Photo by Jānis Klimanovs

The social business brand «Lude» has begun weaving rugs from the leftovers of Latvian lingerie manufacturers — knitted fabric and lace. Each rug relieves the planet of two kilograms of waste.

Stories Editorial April 23, 2014

Material for the new line «Lude Lace» comes from local lingerie manufacturers «Rosme» and «Lauma Lingerie», as well as the brand «ZIB*» — those are lace and knitted fabric cuttings.

Strips of fabric, for instance, cut-up sheets or old clothes, are commonly used for weaving rugs and quilts. «Lude» has decided to use manufacturing leftovers, which are brand new, but disposed of as useless. Each rug saves about two kilograms of textile waste from ending up in a landfill site, as well as demonstrates an resourceful approach to utilising manufacturing leftovers in the textile design industry. It has been appreciated in Scandinavia too, as «Lude» has recently received a Quality Innovation of the Year Award.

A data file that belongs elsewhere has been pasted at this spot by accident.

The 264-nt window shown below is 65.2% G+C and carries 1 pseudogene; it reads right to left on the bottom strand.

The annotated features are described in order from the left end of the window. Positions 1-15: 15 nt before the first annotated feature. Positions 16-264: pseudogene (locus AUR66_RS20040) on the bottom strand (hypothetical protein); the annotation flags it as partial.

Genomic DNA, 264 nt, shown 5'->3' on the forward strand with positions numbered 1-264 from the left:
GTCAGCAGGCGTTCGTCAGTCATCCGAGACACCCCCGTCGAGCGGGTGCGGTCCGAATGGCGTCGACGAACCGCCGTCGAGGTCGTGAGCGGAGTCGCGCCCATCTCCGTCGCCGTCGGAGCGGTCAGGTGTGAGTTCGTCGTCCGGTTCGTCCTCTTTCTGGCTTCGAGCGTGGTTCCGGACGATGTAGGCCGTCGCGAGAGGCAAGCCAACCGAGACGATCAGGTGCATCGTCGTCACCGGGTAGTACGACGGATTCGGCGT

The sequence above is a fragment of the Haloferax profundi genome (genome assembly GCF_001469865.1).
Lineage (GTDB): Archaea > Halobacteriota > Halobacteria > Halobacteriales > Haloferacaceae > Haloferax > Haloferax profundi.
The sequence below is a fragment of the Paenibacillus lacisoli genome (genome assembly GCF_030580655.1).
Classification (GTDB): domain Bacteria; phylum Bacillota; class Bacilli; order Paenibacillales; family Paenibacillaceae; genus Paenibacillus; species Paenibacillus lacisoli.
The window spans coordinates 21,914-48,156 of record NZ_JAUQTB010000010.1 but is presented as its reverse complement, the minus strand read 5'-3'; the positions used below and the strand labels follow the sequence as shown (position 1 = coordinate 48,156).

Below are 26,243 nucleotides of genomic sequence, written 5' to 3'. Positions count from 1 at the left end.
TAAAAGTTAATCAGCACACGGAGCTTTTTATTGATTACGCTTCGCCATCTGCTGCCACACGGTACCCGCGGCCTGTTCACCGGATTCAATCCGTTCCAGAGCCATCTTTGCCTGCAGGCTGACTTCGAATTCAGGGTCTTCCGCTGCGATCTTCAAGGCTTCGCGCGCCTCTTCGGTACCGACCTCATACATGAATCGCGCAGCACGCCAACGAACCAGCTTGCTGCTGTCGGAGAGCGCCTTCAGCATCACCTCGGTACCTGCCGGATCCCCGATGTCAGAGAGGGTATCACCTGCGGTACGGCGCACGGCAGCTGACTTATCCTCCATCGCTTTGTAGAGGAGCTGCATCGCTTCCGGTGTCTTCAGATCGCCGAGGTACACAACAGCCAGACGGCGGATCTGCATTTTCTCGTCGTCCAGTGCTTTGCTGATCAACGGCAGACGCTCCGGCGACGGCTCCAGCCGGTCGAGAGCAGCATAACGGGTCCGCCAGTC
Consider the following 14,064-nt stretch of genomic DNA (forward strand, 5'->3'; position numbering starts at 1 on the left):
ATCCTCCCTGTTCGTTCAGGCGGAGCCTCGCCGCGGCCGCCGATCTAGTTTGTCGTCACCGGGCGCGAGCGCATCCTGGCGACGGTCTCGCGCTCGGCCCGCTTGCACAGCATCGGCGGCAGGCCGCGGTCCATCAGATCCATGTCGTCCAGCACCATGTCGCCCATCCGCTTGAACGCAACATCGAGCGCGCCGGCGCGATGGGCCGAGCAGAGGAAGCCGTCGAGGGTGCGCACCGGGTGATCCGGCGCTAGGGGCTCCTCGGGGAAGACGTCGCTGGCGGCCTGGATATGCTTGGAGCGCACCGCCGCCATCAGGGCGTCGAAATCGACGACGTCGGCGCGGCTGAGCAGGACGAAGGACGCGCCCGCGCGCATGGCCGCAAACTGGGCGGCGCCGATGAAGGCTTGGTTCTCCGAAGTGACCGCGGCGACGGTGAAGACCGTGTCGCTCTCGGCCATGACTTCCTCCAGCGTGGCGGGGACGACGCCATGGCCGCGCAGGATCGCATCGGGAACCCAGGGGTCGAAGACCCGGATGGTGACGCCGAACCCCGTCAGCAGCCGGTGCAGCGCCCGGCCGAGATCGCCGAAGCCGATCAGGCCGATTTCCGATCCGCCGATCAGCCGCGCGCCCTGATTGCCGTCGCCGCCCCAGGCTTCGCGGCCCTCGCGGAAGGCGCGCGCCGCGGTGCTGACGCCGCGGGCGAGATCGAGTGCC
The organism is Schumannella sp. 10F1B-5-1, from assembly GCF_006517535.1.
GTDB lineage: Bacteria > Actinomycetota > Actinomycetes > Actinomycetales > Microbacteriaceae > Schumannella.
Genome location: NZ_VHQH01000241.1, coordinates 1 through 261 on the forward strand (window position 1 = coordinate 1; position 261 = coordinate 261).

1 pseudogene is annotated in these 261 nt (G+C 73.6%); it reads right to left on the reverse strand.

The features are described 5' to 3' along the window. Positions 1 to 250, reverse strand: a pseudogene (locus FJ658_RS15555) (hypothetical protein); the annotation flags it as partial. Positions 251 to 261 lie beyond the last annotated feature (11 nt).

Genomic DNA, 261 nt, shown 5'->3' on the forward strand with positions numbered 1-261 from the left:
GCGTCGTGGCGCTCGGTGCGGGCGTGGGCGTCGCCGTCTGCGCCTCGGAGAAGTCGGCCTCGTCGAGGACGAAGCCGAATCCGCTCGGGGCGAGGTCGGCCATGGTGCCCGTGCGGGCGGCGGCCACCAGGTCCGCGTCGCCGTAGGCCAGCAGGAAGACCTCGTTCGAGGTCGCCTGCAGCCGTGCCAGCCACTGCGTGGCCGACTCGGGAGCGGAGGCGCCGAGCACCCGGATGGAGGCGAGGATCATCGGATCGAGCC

About 54 metres of lace are weaved into every «Lude Lace» rug. The textile artist Lilita Bauģe has created a design that highlights the delicate texture of the material. The colour palette depends on the lingerie collections — the rugs come in classic white, black and cream, as well as brighter colours, such as red, light purple and emerald green.

«Lude» is a social business, which gives an opportunity to the elderly to learn the craft of weaving, socialise and earn an extra income, at the same time making the planet a little greener. The entire production process, starting from the preparation of the material to the weaving itself, is done by hand.


Making of the rugs